Supported by official documents, personal accounts, official drawings and specially commissioned artwork, this volume is an enlightening history of the Deutschland to Osfriesland classes. Detailing the last of the pre-dreadnaught battleship classes, this book goes on to explain the revolutionary developments that took place within the German Imperial Navy as they readied themselves for war. This included creating vessels with vast increases in size and armament. This account of design and technology is supplemented by individual ship histories detailing combat experience complete with first-hand accounts. The specially commissioned artwork also brings this history to life with recreations of the battleship Pommern fighting at Jutland and ships of the Osfriesland class destroying HMS Black Prince in a dramatic night-time engagement.
The Imperial German Navy of World War I, Vol. 1 Warships: A Comprehensive Photographic Study of the Kaiser’s Naval Forces
The Imperial German Navy of WWI is a series of books (Warships, Campaigns, & Uniforms) that provide a broad view of the Kaiser's naval forces through the extensive use of photographs. Every effort has been made to cover all significant areas during the war period. In addition to the primary use of photographs, technical information is provided for each warship along with its corresponding service history; with a special emphasis being placed on those warships that participated in the Battle of Skagerrak (Jutland). Countless sources have been used to establish individual case studies for each warship; multiple photos of each warship are provided. The entire series itself is unprecedented in its coverage of the Kaiser's navy.
German Battlecruisers of World War One: Their Design, Construction and Operations
This is the most comprehensive, English-language study of the German Imperial Navy's battlecruisers that served in the First World War. Known as Panzerkreuzer, literally "armored cruiser," the eight ships of the class were to be involved in several early North Sea skirmishes before the great pitched battle of Jutland where they inflicted devastating damage on the Royal Navy's battlecruiser fleet. This book details their design and construction, and traces the full service history of each ship, recounting their actions, drawing largely from first-hand German sources and official documents, many previously unpublished in English.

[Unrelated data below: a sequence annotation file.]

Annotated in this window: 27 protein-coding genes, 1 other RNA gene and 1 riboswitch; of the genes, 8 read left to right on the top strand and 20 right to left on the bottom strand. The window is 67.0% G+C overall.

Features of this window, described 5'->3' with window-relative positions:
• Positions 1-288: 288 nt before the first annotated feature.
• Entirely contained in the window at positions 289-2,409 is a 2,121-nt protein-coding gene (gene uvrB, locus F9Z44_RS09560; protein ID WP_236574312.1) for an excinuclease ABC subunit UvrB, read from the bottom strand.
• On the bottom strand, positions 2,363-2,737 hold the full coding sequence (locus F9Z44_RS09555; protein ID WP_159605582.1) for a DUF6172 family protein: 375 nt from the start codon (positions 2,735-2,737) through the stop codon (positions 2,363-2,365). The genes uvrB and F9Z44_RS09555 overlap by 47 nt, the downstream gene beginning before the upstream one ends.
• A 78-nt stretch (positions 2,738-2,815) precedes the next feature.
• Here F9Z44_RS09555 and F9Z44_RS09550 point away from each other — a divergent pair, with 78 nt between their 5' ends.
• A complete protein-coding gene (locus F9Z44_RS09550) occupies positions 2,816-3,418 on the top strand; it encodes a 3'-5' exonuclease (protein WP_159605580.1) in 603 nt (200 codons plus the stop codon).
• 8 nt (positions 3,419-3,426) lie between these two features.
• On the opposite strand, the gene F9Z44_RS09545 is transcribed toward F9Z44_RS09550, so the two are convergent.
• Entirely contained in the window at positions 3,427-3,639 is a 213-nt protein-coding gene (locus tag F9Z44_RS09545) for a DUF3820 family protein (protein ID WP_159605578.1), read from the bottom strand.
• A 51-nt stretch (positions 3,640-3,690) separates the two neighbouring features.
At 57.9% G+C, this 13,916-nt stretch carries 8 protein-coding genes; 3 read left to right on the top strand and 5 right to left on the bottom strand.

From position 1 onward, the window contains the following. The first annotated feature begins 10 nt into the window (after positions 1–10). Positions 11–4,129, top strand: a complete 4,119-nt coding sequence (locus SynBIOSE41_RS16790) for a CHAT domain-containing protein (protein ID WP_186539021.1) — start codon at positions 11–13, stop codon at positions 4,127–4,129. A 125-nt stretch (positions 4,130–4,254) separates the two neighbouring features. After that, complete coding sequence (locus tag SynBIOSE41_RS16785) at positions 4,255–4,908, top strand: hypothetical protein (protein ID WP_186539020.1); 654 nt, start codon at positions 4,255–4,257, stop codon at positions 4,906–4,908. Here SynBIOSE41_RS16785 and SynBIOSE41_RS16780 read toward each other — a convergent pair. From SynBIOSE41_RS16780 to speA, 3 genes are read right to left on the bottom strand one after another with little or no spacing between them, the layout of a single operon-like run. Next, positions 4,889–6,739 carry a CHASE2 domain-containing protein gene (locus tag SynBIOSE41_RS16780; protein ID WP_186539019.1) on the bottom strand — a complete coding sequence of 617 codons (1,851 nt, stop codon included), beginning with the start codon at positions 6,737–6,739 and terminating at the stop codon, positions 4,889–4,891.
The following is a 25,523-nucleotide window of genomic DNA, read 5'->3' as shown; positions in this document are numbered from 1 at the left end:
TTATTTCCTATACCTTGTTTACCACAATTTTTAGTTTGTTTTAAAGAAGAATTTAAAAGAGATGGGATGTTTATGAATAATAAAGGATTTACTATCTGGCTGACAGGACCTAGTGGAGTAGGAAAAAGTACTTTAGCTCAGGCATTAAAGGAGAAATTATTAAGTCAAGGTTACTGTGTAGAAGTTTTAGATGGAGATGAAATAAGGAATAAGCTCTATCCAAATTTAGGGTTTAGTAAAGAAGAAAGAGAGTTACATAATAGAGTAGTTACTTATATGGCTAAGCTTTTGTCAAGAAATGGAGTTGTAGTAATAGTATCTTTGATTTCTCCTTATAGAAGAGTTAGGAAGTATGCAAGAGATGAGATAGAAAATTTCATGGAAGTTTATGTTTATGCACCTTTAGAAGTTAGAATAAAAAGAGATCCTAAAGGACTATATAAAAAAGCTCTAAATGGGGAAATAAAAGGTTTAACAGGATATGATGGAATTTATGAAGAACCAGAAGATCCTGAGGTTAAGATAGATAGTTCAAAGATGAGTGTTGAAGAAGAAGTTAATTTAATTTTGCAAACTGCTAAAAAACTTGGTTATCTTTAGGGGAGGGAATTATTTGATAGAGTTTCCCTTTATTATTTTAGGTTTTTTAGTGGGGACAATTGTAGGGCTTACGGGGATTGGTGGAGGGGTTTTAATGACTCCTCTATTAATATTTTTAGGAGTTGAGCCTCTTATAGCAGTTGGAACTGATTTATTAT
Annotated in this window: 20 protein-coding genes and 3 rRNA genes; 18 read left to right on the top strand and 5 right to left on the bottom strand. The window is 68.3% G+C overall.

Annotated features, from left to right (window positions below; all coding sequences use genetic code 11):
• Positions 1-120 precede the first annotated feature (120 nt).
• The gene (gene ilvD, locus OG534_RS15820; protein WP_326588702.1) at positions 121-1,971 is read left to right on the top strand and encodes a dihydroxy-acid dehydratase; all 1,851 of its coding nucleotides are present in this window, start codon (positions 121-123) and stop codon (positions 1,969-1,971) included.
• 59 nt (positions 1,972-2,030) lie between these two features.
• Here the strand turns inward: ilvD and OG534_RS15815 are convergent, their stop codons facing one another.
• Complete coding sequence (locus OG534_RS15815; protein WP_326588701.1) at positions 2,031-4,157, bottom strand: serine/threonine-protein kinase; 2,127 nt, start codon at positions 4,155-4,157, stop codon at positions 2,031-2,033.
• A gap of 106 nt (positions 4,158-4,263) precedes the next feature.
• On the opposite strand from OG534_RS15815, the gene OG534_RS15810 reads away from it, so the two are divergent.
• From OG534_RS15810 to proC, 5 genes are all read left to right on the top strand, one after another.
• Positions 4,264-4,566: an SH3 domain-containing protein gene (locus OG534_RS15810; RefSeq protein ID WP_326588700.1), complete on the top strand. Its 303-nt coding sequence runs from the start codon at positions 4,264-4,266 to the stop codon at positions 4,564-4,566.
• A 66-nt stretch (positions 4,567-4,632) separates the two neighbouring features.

The Kaiser's Battlefleet: German Capital Ships 1871-1918
The battleships of the Third Reich have been written about exhaustively, but there is little in English devoted to their Second Reich predecessors. This new book fills an important gap in the literature of the period by covering these German capital ships in detail and studying the full span of battleship development during this period. The book is arranged as a chronological narrative, with technical details, construction schedules, and ultimate fates tabulated throughout, thus avoiding the sometimes disjointed structure that can result from a class-by-class approach. Heavily illustrated with line drawings and photographs, many from German sources, the book offers readers a fresh visual look at these ships. A key objective of the book is to make available a full synthesis of the published fruits of archival research by German writers found in the pre-World War II books of Koop & Schmolke, Großmer's on the construction program of the dreadnaught era, Forstmeier & Breyer on World War I projects, and Schenk & Nottelmann's papers in Warship International. As well as providing data not available in English-language books, these sources correct significant errors in standard English sources.